P.S. It is pertinent to point it out here that there are some other similar apps like Saraha  (such as Whisper, Yik Yak, After School etc ) roaming around the online globe. Of which app AskFM was accused of taking teens life in the UK and Italy back in 2012.

 

 

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Business

Galaxy Note 9 to hit shelves in S. Korea on Aug 24

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SEOUL: Galaxy Note 9, Samsung Electronics Co.’s next flagship phablet, will be available for South Korean consumers starting August 24, two weeks after its global showcase, industry insiders said Friday.
The tech giant is set to unveil the Note 9 on Aug. 9 in New York, with local pre-orders to begin Aug. 14, according to sources in the wireless service sector.
Though no details have been released via official channels, a purported image of the device has been leaked by notable twitter user Ice Universe, showing a large smartphone with a new gold or yellow S Pen. There have been rumors that Samsung’s signature stylus may come with Blue tooth capability, a first for the accessory.
The image also revealed that a dual camera module and a fingerprint scanner are positioned horizontally on the rear of the phone, which could allow more room for a larger battery.
It has been widely speculated that the latest model Note will come with a battery capacity of 4,000 mAh compared with its predecessor’s smallish 3,300 mAh, as well as a 6.4-inch screen, which is a tad larger than the Galaxy Note 8’s 6.3-inch display.

 

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Pakistan

China launches two satellites for Pakistan

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JIUQUAN: China launched two satellites for Pakistan on a Long March-2C rocket from the Jiuquan Satellite Launch Center in northwest China at 11:56 a.m. Monday.

The PRSS-1 is China’s first optical remote sensing satellite sold to Pakistan and the 17th satellite developed by the China Academy of Space Technology (CAST) for an overseas buyer. A scientific experiment satellite, PakTES-1A, developed by Pakistan, was sent into orbit via the same rocket.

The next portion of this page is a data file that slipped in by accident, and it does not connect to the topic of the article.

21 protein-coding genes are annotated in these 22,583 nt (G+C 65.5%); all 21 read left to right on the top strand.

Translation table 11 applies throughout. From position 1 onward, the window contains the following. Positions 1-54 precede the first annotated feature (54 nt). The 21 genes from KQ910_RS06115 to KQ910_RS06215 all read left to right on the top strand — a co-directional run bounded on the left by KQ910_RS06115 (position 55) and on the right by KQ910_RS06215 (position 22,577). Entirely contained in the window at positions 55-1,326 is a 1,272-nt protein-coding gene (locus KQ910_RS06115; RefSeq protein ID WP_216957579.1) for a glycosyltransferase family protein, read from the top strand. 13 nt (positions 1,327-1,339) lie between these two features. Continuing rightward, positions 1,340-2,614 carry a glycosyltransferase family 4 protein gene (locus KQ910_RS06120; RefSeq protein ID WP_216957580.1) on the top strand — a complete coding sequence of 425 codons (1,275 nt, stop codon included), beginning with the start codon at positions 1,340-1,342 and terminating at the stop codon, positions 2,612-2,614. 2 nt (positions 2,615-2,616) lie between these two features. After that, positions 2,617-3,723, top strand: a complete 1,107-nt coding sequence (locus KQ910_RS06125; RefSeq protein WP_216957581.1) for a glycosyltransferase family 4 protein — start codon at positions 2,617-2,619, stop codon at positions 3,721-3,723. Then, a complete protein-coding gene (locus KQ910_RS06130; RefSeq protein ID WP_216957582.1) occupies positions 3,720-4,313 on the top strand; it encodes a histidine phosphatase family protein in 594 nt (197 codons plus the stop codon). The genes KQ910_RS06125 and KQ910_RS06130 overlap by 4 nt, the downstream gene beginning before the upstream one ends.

This is another space cooperation between China and Pakistan since the launch of PAKSAT-1R, a communication satellite, in August 2011. The PRSS-1 will be used for land and resources surveying, monitoring of natural disasters, agriculture research, urban construction and providing remote sensing information for the Belt and Road region. Monday’s launch is the 279th mission of the Long March rocket series.

 

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Economy

China’s high-speed trains to offer more smart services

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BEIJING: China’s high-speed trains are expected to offer more smart services as the network continues to be upgraded with Internet technology.

A joint venture was officially launched Thursday by China Railway Investment Co. Ltd, Zhejiang Geely Holding Group, and Tencent to develop and operate an integrated platform that will provide WiFi services to high-speed rail customers across China.

China Railway Gecent Technology Co. Ltd, with Geely and Tencent taking a combined 49 percent stake, will offer WiFi connection, entertainment and leisure services, news and information, online catering and shopping, and other smart services.

“The integration of high-speed railway networks and the Internet can nurture a digital economy service platform and make trains part of cities’ smart transport, tourism and retail,” said Tencent board chairman and CEO Pony Ma.

China’s high-speed railways exceed a total of 25,000 kilometers and are expected to reach 30,000 by 2020, covering over 80 percent of cities with a population of more than 1 million.